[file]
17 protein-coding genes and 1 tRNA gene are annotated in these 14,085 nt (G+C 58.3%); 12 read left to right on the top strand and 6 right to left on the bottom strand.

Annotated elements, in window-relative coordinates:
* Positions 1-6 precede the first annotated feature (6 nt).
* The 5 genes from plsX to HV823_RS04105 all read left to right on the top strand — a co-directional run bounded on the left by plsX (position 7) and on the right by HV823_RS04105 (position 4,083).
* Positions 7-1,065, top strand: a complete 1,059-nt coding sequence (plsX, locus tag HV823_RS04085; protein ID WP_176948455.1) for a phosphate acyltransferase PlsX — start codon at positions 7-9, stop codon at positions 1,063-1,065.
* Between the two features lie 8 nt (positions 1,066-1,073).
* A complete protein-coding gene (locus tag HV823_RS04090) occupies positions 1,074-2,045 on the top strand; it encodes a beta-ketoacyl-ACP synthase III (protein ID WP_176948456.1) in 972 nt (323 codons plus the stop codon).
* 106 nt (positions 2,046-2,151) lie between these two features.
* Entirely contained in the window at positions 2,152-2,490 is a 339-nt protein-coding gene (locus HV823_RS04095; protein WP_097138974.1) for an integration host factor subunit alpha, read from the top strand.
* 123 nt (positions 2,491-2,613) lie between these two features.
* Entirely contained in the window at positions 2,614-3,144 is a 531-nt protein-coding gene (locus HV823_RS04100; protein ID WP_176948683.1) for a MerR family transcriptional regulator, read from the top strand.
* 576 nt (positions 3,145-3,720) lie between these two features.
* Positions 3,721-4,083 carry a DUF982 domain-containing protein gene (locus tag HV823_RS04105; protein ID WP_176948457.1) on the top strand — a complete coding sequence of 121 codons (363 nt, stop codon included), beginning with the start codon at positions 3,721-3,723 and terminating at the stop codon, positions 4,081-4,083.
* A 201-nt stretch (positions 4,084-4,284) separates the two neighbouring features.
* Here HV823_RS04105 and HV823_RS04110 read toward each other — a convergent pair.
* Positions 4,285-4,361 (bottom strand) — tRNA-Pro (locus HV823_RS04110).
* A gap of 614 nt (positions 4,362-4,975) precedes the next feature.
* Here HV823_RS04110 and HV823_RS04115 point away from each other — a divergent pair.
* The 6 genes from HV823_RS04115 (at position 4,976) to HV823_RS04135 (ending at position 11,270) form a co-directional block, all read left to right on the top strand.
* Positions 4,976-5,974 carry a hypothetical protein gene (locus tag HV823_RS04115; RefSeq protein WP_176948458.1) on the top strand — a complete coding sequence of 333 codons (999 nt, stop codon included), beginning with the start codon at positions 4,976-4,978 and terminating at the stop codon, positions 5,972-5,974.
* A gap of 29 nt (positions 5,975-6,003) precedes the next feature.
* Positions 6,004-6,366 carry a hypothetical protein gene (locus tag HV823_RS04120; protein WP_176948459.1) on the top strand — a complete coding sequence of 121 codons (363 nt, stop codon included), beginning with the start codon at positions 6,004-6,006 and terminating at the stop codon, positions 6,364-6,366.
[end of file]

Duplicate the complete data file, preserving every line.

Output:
17 protein-coding genes and 1 tRNA gene are annotated in these 14,085 nt (G+C 58.3%); 12 read left to right on the top strand and 6 right to left on the bottom strand.

Annotated elements, in window-relative coordinates:
* Positions 1-6 precede the first annotated feature (6 nt).
* The 5 genes from plsX to HV823_RS04105 all read left to right on the top strand — a co-directional run bounded on the left by plsX (position 7) and on the right by HV823_RS04105 (position 4,083).
* Positions 7-1,065, top strand: a complete 1,059-nt coding sequence (plsX, locus tag HV823_RS04085; protein ID WP_176948455.1) for a phosphate acyltransferase PlsX — start codon at positions 7-9, stop codon at positions 1,063-1,065.
* Between the two features lie 8 nt (positions 1,066-1,073).
* A complete protein-coding gene (locus tag HV823_RS04090) occupies positions 1,074-2,045 on the top strand; it encodes a beta-ketoacyl-ACP synthase III (protein ID WP_176948456.1) in 972 nt (323 codons plus the stop codon).
* 106 nt (positions 2,046-2,151) lie between these two features.
* Entirely contained in the window at positions 2,152-2,490 is a 339-nt protein-coding gene (locus HV823_RS04095; protein WP_097138974.1) for an integration host factor subunit alpha, read from the top strand.
* 123 nt (positions 2,491-2,613) lie between these two features.
* Entirely contained in the window at positions 2,614-3,144 is a 531-nt protein-coding gene (locus HV823_RS04100; protein ID WP_176948683.1) for a MerR family transcriptional regulator, read from the top strand.
* 576 nt (positions 3,145-3,720) lie between these two features.
* Positions 3,721-4,083 carry a DUF982 domain-containing protein gene (locus tag HV823_RS04105; protein ID WP_176948457.1) on the top strand — a complete coding sequence of 121 codons (363 nt, stop codon included), beginning with the start codon at positions 3,721-3,723 and terminating at the stop codon, positions 4,081-4,083.
* A 201-nt stretch (positions 4,084-4,284) separates the two neighbouring features.
* Here HV823_RS04105 and HV823_RS04110 read toward each other — a convergent pair.
* Positions 4,285-4,361 (bottom strand) — tRNA-Pro (locus HV823_RS04110).
* A gap of 614 nt (positions 4,362-4,975) precedes the next feature.
* Here HV823_RS04110 and HV823_RS04115 point away from each other — a divergent pair.
* The 6 genes from HV823_RS04115 (at position 4,976) to HV823_RS04135 (ending at position 11,270) form a co-directional block, all read left to right on the top strand.
* Positions 4,976-5,974 carry a hypothetical protein gene (locus tag HV823_RS04115; RefSeq protein WP_176948458.1) on the top strand — a complete coding sequence of 333 codons (999 nt, stop codon included), beginning with the start codon at positions 4,976-4,978 and terminating at the stop codon, positions 5,972-5,974.
* A gap of 29 nt (positions 5,975-6,003) precedes the next feature.
* Positions 6,004-6,366 carry a hypothetical protein gene (locus tag HV823_RS04120; protein WP_176948459.1) on the top strand — a complete coding sequence of 121 codons (363 nt, stop codon included), beginning with the start codon at positions 6,004-6,006 and terminating at the stop codon, positions 6,364-6,366.